The Three-Way Mitre
I don’t believe you have to be a master woodworker to achieve beautiful and sound joints. Take your time and pay attention to the details and you will be surprised with the results. Make sure you take the time to consider the order of operations and follow them closely to ensure that the joint fits and looks seamless. I learned how to machine this joint from Yeung Chan at Rosewood Studio. To ensure that all pieces are square, mill all your stock at the same time and take great care when doing so. Give yourself plenty of extra length on your stock for test cuts, and make at least one, if not two, extra pieces just in case something terrible happens. It’s difficult to reproduce a single piece after the fact.
His “Tea for Two” won first prize at the recent Wood Objects Show in Ottawa.
Start With the Rails
With a 45° mitre jig, Walsh makes two identical cuts on the end of each rail. The guard is removed for clarity.
Next is the Leg
Lower the blade to cut only half way through the stock, leaving a shoulder. Note that the work piece is referenced off the other fence on the mitre jig.
Work the Shoulder
Cut the shoulder on the leg so its corner meets at the mitred edge. On the rails a cavity will have to be cut to accept the legs’ shoulder (below).
All three pieces will have to have small mortises cut in them to help with alignment and strength; a perfect job for a 1/8" wide chisel.
After all that hard work, the three pieces should fit together like good friends.
Before setting to work on the actual joint, you will want to make a 45° jig for your table saw. Attach the runner to the underside of the bottom and make a cut on the edge of the bottom by simply running it past the blade. Cut the other piece of plywood so one of its corners measures exactly 90°. Attach it to the jig so it makes a 45° angle with both edges of the bottom.
Set up your table saw with a square top blade that is clean and sharp. Use a square to ensure the blade is set to 90° and don’t assume the gauge on your saw is accurate. The two horizontal rails that make up this joint will be identical, while the vertical leg is slightly different. Make a 45° cut on the end of the rail. Next, rotate the rail 90° and line up your second cut to intersect at exactly the same point. Patience is required for a perfect match. Repeat with the second rail.
Put the rails aside for now and turn your attention to the leg. With the blade height set to exactly half the height of the stock make progressive cuts to create a shoulder. Rotate the stock 90° and repeat, making sure the cuts line up exactly and form a sharp tip. Finally, with the stock at 90° to the blade, trim the tenon to the point where it meets the apex of the mitre.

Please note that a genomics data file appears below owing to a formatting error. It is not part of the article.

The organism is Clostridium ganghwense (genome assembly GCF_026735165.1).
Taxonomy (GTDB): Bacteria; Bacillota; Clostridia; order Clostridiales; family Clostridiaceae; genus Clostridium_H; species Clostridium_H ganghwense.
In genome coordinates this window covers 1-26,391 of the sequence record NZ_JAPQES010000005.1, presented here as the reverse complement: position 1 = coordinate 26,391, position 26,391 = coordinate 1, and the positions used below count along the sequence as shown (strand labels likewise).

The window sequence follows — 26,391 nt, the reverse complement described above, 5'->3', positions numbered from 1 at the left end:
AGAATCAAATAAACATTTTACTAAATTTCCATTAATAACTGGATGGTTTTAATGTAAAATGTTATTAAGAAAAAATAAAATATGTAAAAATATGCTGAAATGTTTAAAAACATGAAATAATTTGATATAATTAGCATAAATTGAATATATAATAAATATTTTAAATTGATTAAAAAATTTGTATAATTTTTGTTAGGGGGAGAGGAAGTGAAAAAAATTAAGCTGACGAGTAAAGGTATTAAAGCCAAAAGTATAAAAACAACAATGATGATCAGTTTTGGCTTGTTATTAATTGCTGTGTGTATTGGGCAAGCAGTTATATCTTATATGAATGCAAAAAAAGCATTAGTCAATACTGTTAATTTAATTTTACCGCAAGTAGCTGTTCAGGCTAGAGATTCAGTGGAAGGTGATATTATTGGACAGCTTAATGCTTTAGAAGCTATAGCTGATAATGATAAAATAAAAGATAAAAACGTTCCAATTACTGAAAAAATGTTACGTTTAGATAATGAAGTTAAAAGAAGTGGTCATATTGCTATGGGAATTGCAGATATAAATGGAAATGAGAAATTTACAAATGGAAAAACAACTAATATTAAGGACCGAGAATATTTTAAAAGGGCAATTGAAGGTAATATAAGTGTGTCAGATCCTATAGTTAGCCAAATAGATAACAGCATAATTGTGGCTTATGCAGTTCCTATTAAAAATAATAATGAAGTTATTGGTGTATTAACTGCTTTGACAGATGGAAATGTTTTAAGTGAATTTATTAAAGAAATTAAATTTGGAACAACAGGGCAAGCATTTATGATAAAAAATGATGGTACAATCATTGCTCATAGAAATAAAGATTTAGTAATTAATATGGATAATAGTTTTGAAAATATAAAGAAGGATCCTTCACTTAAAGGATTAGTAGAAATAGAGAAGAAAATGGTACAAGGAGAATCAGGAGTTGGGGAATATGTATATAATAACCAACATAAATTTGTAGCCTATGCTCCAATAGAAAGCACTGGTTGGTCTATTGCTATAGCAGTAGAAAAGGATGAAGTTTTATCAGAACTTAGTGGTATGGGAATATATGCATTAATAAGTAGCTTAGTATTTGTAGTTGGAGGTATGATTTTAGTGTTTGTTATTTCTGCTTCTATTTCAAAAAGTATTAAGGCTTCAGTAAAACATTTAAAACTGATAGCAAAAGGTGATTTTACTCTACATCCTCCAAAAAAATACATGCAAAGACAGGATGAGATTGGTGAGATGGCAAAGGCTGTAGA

You will have to create a pocket in each of the rails to accept the tenon on the leg. I have found that using a sharp chisel is the easiest and safest way. Using a marking gauge, mark the location of the pocket. With your chisel, take small cuts at the point of the pocket and slowly remove the waste. Stay back from your lines at this point and just focus on roughing out the area. Once most of the material is removed, sharpen your chisel to a fine point and, with care, pare the sides to create a smooth and square pocket. Test fit the joint and make fine adjustments if needed.
Using a marking gauge, make parallel lines on all three parts to define the tenon cavities. Make sure that you are using the outside of each piece as the reference surface. Take your time on this step as this will determine the final placement of each piece and how sturdy the joint will ultimately be. Once you have marked all pieces, put your marking gauge in a safe place and don’t change the setting until you have completed the final assembly; if you have to re-make a part, you will have this dimension to work from. With a combination of a small bevelled edge and paring chisel, create a slot in each piece about 1/8″ wide to accept a live tenon. Finally, mill a length of straight grain stock and cut the live tenons.
I strongly recommend doing a full dry run with all clamps, as this will help identify any problems before you apply glue and disaster strikes. Once glued up, you can hand-plane or sand your piece to remove any machine marks.
If you have never attempted this type of work before, make a sample corner. You will quickly realize what aspects are the most difficult for you. In addition, this will give you a sample to use when meeting with prospective clients in the future or to impress your friends.